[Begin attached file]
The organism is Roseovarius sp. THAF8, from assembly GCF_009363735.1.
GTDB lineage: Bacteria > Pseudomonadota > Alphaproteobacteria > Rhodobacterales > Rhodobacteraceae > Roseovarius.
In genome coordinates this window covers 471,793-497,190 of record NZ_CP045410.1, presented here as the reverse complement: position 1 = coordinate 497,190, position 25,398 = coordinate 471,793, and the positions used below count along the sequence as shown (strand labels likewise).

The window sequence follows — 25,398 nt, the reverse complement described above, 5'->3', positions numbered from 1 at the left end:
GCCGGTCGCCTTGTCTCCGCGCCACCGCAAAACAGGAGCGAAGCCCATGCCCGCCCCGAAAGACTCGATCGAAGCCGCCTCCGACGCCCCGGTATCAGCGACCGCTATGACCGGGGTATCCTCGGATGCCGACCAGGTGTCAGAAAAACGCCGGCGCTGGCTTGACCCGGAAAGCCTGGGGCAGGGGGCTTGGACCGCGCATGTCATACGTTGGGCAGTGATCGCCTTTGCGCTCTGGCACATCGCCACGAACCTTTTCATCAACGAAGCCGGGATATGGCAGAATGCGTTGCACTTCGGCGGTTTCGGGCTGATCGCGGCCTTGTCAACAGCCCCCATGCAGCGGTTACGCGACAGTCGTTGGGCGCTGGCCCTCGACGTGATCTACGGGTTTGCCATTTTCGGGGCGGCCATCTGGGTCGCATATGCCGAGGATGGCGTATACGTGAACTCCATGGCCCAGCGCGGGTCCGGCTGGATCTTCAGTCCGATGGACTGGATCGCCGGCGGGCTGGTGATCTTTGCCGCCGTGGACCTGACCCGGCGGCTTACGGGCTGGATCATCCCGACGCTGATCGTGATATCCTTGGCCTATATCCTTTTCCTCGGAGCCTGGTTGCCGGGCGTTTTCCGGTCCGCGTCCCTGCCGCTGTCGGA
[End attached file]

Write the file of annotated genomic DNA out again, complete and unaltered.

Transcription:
The organism is Roseovarius sp. THAF8, from assembly GCF_009363735.1.
GTDB lineage: Bacteria > Pseudomonadota > Alphaproteobacteria > Rhodobacterales > Rhodobacteraceae > Roseovarius.
In genome coordinates this window covers 471,793-497,190 of record NZ_CP045410.1, presented here as the reverse complement: position 1 = coordinate 497,190, position 25,398 = coordinate 471,793, and the positions used below count along the sequence as shown (strand labels likewise).

The window sequence follows — 25,398 nt, the reverse complement described above, 5'->3', positions numbered from 1 at the left end:
GCCGGTCGCCTTGTCTCCGCGCCACCGCAAAACAGGAGCGAAGCCCATGCCCGCCCCGAAAGACTCGATCGAAGCCGCCTCCGACGCCCCGGTATCAGCGACCGCTATGACCGGGGTATCCTCGGATGCCGACCAGGTGTCAGAAAAACGCCGGCGCTGGCTTGACCCGGAAAGCCTGGGGCAGGGGGCTTGGACCGCGCATGTCATACGTTGGGCAGTGATCGCCTTTGCGCTCTGGCACATCGCCACGAACCTTTTCATCAACGAAGCCGGGATATGGCAGAATGCGTTGCACTTCGGCGGTTTCGGGCTGATCGCGGCCTTGTCAACAGCCCCCATGCAGCGGTTACGCGACAGTCGTTGGGCGCTGGCCCTCGACGTGATCTACGGGTTTGCCATTTTCGGGGCGGCCATCTGGGTCGCATATGCCGAGGATGGCGTATACGTGAACTCCATGGCCCAGCGCGGGTCCGGCTGGATCTTCAGTCCGATGGACTGGATCGCCGGCGGGCTGGTGATCTTTGCCGCCGTGGACCTGACCCGGCGGCTTACGGGCTGGATCATCCCGACGCTGATCGTGATATCCTTGGCCTATATCCTTTTCCTCGGAGCCTGGTTGCCGGGCGTTTTCCGGTCCGCGTCCCTGCCGCTGTCGGA